Internal Revenue Service Guidance on COBRA Premium Assistance Subsidies

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On April 1, 2009, the Internal Revenue Service (IRS) published Notice 2009-27, as required by the COBRA premium subsidy provisions of the American Recovery and Reinvestment Act of 2009 (ARRA). An electronic copy of the IRS Notice can be found on the IRS Web site here. Along with the Department of Labor's model notices and related guidance (discussed in a companion e-alert), the IRS guidance provides significant clarification for plan sponsors attempting to apply the COBRA subsidy provisions of ARRA.

As you may recall, on February 20, 2009, Reinhart published a preliminary analysis of ARRA describing our current understanding of the then-new COBRA compliance requirements under ARRA. New information about the COBRA subsidy provisions of ARRA is becoming available almost daily. This e-alert is intended to update our prior guidance and provide additional commentary on who is eligible for the COBRA premium subsidy.

Involuntary Termination. To be eligible for COBRA premium assistance, an individual must experience an "involuntary termination" of employment. The IRS has broadly defined this term. The general test for whether an involuntary termination occurs is whether employment is severed due to unilateral employer action where the employee was willing and able to continue performing services. In addition, an employee-initiated termination will be deemed an "involuntary termination" under ARRA if the employee's termination is the result of an employer-initiated "material negative change in the employment relationship to the employee."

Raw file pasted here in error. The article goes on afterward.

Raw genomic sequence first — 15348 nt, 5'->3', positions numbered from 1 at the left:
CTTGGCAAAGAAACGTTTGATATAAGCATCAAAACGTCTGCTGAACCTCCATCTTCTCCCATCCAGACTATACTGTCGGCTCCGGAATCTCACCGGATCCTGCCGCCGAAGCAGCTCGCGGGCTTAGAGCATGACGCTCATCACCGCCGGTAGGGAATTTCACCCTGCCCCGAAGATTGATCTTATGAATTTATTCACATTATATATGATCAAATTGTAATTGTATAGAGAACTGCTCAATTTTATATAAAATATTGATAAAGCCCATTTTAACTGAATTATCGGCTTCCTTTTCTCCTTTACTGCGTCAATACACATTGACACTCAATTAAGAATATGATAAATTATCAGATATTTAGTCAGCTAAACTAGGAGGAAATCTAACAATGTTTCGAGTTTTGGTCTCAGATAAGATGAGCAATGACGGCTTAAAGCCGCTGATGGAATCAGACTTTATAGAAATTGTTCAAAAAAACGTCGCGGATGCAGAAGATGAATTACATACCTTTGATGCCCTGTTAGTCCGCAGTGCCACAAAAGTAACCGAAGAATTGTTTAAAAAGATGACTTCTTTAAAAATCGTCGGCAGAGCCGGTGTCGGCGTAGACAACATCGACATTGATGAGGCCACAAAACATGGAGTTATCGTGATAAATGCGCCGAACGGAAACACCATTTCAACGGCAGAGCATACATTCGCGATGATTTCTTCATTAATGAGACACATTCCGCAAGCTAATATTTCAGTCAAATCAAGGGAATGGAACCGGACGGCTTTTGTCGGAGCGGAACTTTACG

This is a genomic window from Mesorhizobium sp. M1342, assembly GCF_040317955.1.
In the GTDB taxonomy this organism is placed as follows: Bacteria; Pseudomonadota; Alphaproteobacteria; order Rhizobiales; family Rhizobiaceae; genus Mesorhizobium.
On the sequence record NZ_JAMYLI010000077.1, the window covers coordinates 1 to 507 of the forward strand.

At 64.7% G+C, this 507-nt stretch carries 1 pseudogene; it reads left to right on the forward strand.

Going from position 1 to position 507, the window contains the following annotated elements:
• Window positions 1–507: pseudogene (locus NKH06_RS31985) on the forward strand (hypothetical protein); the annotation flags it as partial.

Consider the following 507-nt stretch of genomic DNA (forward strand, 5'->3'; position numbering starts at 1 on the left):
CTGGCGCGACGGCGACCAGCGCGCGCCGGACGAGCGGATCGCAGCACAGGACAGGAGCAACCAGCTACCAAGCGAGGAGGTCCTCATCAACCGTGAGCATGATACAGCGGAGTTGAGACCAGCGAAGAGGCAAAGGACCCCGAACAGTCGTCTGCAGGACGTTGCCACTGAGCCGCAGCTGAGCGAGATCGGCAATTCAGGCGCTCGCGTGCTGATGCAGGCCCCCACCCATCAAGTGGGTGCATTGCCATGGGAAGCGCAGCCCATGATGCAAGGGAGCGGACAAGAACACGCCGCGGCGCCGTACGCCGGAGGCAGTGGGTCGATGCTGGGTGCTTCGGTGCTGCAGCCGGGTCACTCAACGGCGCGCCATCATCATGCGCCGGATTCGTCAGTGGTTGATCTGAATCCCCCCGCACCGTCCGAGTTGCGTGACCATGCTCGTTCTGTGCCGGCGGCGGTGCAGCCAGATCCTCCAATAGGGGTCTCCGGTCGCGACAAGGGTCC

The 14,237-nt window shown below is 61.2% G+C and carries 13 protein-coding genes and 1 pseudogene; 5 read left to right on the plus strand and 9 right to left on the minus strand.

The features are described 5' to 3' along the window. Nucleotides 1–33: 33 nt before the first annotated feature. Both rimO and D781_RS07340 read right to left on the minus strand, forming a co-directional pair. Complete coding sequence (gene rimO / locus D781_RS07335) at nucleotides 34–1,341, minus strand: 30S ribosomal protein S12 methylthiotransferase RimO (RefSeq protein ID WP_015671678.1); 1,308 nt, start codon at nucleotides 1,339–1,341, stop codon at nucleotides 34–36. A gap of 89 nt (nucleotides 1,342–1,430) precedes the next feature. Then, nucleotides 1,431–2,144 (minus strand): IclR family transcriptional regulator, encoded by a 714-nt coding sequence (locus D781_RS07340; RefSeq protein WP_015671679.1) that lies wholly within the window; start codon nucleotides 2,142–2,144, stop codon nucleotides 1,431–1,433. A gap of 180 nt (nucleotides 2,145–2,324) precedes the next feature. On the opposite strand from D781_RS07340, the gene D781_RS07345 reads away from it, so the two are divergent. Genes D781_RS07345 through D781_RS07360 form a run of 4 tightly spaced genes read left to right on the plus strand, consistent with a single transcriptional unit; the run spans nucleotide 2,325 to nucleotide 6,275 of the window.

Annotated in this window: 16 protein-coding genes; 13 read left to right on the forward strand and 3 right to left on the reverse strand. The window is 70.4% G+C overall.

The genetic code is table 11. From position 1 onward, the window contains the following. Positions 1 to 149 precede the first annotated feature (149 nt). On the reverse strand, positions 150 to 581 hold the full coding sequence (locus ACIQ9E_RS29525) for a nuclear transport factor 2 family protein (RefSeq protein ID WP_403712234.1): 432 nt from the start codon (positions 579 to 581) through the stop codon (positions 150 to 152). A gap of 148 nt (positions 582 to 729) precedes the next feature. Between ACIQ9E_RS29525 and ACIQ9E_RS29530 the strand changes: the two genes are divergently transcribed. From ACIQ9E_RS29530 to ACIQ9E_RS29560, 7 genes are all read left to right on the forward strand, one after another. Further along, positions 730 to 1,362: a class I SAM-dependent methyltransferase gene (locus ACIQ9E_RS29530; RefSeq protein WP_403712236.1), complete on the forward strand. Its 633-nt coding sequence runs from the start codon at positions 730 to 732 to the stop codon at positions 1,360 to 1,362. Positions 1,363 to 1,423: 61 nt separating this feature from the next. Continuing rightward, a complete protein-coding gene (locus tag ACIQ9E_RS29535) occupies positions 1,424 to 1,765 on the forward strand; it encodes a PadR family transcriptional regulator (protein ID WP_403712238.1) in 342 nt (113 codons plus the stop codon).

What this broad definition will mean for plan sponsors is that the plan sponsor may not be able to rely on its existing coding system to determine whether a particular individual is eligible for the subsidy. "Involuntary termination" includes, for example:

  • temporary and permanent lay-offs;
  • a reduction of hours to zero;
  • terminations for cause (other than gross misconduct);
  • an employer's failure to renew an employment contract at the time the contract expires if the employee was willing and able to execute a new contract with similar terms and conditions;
  • voluntary employee terminations when continued employment is conditioned on a material relocation of employment;
  • voluntary employee terminations in return for a severance package where the employer indicates that after the offer period for the severance package, a certain number of employees will be terminated.